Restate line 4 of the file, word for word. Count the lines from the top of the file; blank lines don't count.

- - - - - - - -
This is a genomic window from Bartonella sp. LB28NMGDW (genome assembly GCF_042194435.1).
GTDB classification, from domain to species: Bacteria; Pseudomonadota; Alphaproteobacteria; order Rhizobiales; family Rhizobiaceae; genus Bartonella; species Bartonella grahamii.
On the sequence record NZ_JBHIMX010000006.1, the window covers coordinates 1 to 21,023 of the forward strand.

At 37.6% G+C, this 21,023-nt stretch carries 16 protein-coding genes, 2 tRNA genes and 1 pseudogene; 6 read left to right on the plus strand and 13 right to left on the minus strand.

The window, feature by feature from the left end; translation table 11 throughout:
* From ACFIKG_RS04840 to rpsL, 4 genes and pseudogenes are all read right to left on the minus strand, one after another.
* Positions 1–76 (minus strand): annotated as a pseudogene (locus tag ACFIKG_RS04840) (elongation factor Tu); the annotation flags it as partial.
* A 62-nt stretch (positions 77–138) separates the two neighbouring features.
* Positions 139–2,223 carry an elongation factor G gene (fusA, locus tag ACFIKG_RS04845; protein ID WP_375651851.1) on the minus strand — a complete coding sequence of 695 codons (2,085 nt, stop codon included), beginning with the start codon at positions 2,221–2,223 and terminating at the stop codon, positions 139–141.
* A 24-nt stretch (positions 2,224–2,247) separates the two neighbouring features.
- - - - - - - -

At 37.6% G+C, this 21,023-nt stretch carries 16 protein-coding genes, 2 tRNA genes and 1 pseudogene; 6 read left to right on the plus strand and 13 right to left on the minus strand.